Save Private Ryan or ROI again

    Project Manager John Miller gets a tough job. Together with his project team, Miller must go deep into his organization in search of employee James Ryan, who is said to be instantly adaptable to any new information system and immediately begins to apply new ways of working. The organization’s management decided to find Ryan and, with his help, reanimate the project of introducing a new information system. But in order to achieve a return on investment, the project team will have to go through all the circles of hell ...


    I recall the old IT bike about how an ERP system was implemented in one metallurgical holding. At some point, the resistance to the project reached such a level that the general director sent a letter to all employees of the company with the following content: “Dear colleagues, you, of course, can not use the new software in your work, but then you will not work with us ".

    Why this example? When a conversation starts about the introduction of a new information system, conversations about the return on investment come. In his book “ What IT wants a business from IT"Terry White showed that it is really possible to convert all the benefits of using the new system, as well as all the costs of its implementation, into money and determine the payback period and profitability of the project. An approximate layout is shown in the figure.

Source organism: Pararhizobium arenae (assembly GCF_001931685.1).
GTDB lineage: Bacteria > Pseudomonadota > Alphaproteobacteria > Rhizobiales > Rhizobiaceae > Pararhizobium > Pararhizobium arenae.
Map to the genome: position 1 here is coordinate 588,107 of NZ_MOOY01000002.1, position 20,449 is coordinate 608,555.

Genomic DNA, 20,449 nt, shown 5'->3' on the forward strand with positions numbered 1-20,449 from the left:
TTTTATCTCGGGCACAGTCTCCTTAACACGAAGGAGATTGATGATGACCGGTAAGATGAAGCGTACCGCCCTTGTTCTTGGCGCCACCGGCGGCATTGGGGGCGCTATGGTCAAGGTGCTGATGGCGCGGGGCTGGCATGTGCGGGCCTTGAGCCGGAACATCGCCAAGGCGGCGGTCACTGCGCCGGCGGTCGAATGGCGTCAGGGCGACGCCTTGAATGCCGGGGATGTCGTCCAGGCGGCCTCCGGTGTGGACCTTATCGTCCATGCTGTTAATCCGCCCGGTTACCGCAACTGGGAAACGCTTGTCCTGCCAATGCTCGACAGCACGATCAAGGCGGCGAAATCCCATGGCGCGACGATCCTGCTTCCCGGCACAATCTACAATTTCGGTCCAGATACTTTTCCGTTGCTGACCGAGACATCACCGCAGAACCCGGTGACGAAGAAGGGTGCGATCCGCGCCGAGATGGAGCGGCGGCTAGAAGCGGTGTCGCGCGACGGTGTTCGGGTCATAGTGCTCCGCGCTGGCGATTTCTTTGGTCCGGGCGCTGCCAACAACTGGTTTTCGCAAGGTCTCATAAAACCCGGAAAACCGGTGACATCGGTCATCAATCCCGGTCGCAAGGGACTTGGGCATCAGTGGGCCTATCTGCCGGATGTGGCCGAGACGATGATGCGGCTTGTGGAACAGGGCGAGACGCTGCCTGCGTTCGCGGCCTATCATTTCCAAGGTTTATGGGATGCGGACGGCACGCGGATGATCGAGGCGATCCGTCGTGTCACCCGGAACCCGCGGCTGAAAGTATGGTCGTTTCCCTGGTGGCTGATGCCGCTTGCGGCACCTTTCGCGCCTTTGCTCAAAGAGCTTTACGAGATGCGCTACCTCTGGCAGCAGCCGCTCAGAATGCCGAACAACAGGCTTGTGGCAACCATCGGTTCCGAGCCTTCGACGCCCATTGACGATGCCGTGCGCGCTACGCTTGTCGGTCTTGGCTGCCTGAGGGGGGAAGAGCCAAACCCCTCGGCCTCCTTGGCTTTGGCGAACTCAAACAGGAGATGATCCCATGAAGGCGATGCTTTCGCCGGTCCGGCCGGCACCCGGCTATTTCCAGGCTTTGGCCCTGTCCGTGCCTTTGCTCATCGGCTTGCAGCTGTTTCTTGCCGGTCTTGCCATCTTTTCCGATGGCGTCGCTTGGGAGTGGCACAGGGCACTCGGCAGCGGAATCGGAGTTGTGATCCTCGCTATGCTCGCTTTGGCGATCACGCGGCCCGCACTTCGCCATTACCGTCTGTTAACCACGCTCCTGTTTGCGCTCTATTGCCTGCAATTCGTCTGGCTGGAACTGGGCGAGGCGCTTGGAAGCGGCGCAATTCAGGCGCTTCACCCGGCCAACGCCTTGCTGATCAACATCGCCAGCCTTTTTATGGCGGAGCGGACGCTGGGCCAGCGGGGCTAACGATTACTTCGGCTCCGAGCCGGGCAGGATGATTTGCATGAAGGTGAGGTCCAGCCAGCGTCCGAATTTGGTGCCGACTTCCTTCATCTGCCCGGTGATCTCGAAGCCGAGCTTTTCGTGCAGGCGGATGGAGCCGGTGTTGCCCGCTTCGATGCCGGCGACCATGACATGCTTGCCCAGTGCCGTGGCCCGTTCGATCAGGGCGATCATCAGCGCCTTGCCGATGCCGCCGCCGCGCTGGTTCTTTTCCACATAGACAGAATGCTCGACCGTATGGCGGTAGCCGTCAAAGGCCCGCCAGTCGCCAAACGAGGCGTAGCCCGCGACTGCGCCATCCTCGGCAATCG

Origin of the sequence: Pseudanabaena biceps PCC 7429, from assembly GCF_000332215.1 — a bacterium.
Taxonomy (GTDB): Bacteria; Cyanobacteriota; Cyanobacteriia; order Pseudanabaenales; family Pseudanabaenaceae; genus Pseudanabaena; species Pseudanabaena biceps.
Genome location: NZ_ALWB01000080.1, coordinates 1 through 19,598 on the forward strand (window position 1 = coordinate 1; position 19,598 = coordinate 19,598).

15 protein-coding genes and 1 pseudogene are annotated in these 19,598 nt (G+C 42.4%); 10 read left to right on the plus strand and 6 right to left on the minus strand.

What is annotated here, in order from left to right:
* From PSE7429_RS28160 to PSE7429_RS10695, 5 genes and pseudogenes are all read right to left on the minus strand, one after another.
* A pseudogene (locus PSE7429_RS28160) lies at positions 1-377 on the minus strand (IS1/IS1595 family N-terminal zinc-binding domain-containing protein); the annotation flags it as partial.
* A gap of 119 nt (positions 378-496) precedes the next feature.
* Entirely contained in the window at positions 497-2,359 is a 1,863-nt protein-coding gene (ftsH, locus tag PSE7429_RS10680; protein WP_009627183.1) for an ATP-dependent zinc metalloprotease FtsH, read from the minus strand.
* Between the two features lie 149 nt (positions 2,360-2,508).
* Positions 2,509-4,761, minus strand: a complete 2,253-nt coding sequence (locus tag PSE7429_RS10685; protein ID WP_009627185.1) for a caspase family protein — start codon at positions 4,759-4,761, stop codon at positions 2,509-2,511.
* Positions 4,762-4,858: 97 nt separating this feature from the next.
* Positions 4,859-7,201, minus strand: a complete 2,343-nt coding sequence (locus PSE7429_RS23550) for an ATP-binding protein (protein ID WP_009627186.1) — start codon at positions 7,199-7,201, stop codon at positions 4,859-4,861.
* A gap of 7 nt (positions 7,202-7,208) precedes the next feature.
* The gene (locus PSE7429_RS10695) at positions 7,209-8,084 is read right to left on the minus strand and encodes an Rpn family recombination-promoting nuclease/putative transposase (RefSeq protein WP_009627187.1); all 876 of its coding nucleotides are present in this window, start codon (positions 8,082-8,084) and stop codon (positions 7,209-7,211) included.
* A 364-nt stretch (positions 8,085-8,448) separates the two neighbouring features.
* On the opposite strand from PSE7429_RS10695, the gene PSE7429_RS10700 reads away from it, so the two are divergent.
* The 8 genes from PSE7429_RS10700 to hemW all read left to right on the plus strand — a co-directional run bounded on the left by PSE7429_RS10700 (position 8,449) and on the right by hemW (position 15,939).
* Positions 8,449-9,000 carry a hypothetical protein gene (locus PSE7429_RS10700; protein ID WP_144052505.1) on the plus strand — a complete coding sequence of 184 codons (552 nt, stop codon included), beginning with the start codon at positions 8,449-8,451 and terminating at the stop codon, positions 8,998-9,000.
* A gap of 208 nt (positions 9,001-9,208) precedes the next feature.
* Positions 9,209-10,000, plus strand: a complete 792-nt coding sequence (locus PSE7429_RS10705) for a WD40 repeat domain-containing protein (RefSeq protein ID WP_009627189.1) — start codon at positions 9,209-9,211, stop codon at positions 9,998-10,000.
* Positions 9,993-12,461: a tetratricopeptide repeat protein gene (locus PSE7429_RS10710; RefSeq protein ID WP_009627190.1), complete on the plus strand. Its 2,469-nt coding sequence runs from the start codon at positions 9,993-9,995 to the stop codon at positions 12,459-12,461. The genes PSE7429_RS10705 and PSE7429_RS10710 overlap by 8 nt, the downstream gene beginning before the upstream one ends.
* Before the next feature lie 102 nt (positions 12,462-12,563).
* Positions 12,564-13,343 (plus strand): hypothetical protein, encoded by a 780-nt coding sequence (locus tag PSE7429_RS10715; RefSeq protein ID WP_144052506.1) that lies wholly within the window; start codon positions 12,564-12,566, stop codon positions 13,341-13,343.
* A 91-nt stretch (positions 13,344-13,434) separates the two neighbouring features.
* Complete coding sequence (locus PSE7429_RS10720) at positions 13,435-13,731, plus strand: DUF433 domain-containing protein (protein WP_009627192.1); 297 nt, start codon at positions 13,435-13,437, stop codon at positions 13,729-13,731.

But, in my opinion, when the advocates of the new project consider ROI, they put in the model a number of assumptions aimed at demonstrating the most ideal situation in terms of terms of return on investment. I see three such assumptions:

    1. Users instantly adapt to the new system. In fact, in the above example, and almost always, at the beginning of the project, users resist change. But even after you have convinced them, with a purely kind word or with a kind word and a revolver, people do not immediately learn how to work. They spend long hours in training, courses, or just trying to take the first steps in the system. And in general, they do not seek to quickly master the new system and start using it.

    2. Users use 100% of the functionality of the new system. This is also not so. Here, for example, according to this report, the coefficient of efficiency of using ERP systems in Russia is 81%. Specifically, with ERP systems, this is probably close to the truth, but on the whole I would rather believe in the rule that users use only 20% of the functions embedded in the software. I remember the statistics of the perception of new knowledge after passing classical trainings, that is, trainings, when you are taught a couple of days, then the trainer leaves and no one else bothers about how much you have mastered new competencies. So 20% of the total volume of material is remembered, and only 5% is applied. It turns out that at least several iterations are necessary for users to reach at least an average of 20%.